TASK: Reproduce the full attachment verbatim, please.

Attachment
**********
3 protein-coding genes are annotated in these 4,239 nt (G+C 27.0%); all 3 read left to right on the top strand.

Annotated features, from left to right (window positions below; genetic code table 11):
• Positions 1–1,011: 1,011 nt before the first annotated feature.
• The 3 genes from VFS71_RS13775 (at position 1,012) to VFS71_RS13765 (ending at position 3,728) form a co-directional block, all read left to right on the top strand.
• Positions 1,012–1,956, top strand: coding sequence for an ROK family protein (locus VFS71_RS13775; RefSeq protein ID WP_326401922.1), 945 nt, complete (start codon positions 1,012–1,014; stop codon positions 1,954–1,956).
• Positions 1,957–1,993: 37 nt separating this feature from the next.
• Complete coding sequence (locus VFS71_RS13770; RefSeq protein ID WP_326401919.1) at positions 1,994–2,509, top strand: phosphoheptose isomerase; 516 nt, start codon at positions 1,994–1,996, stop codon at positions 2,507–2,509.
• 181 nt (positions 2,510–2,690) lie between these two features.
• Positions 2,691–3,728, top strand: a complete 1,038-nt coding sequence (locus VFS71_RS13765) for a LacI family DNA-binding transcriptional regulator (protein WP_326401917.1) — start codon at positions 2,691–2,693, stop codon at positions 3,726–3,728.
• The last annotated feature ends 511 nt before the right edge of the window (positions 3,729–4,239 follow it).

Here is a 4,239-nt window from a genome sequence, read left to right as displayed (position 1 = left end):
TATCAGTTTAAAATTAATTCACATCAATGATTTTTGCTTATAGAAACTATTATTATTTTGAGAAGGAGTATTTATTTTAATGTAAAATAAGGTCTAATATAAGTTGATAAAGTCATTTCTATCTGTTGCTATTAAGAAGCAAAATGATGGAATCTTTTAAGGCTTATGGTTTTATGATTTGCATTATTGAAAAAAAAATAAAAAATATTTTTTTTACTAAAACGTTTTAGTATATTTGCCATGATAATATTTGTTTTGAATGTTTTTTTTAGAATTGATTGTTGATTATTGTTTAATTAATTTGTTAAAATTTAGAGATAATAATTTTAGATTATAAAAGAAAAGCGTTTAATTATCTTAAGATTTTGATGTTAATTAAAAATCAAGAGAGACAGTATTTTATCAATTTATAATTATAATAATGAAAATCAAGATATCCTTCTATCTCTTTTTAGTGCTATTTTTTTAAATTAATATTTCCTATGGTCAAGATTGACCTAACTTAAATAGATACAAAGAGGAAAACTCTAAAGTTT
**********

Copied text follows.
3 protein-coding genes are annotated in these 4,239 nt (G+C 27.0%); all 3 read left to right on the top strand.

Annotated features, from left to right (window positions below; genetic code table 11):
• Positions 1–1,011: 1,011 nt before the first annotated feature.
• The 3 genes from VFS71_RS13775 (at position 1,012) to VFS71_RS13765 (ending at position 3,728) form a co-directional block, all read left to right on the top strand.
• Positions 1,012–1,956, top strand: coding sequence for an ROK family protein (locus VFS71_RS13775; RefSeq protein ID WP_326401922.1), 945 nt, complete (start codon positions 1,012–1,014; stop codon positions 1,954–1,956).
• Positions 1,957–1,993: 37 nt separating this feature from the next.
• Complete coding sequence (locus VFS71_RS13770; RefSeq protein ID WP_326401919.1) at positions 1,994–2,509, top strand: phosphoheptose isomerase; 516 nt, start codon at positions 1,994–1,996, stop codon at positions 2,507–2,509.
• 181 nt (positions 2,510–2,690) lie between these two features.
• Positions 2,691–3,728, top strand: a complete 1,038-nt coding sequence (locus VFS71_RS13765) for a LacI family DNA-binding transcriptional regulator (protein WP_326401917.1) — start codon at positions 2,691–2,693, stop codon at positions 3,726–3,728.
• The last annotated feature ends 511 nt before the right edge of the window (positions 3,729–4,239 follow it).

Here is a 4,239-nt window from a genome sequence, read left to right as displayed (position 1 = left end):
TATCAGTTTAAAATTAATTCACATCAATGATTTTTGCTTATAGAAACTATTATTATTTTGAGAAGGAGTATTTATTTTAATGTAAAATAAGGTCTAATATAAGTTGATAAAGTCATTTCTATCTGTTGCTATTAAGAAGCAAAATGATGGAATCTTTTAAGGCTTATGGTTTTATGATTTGCATTATTGAAAAAAAAATAAAAAATATTTTTTTTACTAAAACGTTTTAGTATATTTGCCATGATAATATTTGTTTTGAATGTTTTTTTTAGAATTGATTGTTGATTATTGTTTAATTAATTTGTTAAAATTTAGAGATAATAATTTTAGATTATAAAAGAAAAGCGTTTAATTATCTTAAGATTTTGATGTTAATTAAAAATCAAGAGAGACAGTATTTTATCAATTTATAATTATAATAATGAAAATCAAGATATCCTTCTATCTCTTTTTAGTGCTATTTTTTTAAATTAATATTTCCTATGGTCAAGATTGACCTAACTTAAATAGATACAAAGAGGAAAACTCTAAAGTTT